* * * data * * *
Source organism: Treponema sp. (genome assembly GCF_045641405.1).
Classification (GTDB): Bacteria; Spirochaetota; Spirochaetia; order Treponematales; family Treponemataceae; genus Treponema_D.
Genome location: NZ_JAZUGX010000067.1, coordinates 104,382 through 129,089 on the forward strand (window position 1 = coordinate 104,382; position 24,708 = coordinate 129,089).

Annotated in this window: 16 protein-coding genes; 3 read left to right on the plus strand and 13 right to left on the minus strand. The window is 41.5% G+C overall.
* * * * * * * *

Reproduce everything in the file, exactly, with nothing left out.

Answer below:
Source organism: Treponema sp. (genome assembly GCF_045641405.1).
Classification (GTDB): Bacteria; Spirochaetota; Spirochaetia; order Treponematales; family Treponemataceae; genus Treponema_D.
Genome location: NZ_JAZUGX010000067.1, coordinates 104,382 through 129,089 on the forward strand (window position 1 = coordinate 104,382; position 24,708 = coordinate 129,089).

Annotated in this window: 16 protein-coding genes; 3 read left to right on the plus strand and 13 right to left on the minus strand. The window is 41.5% G+C overall.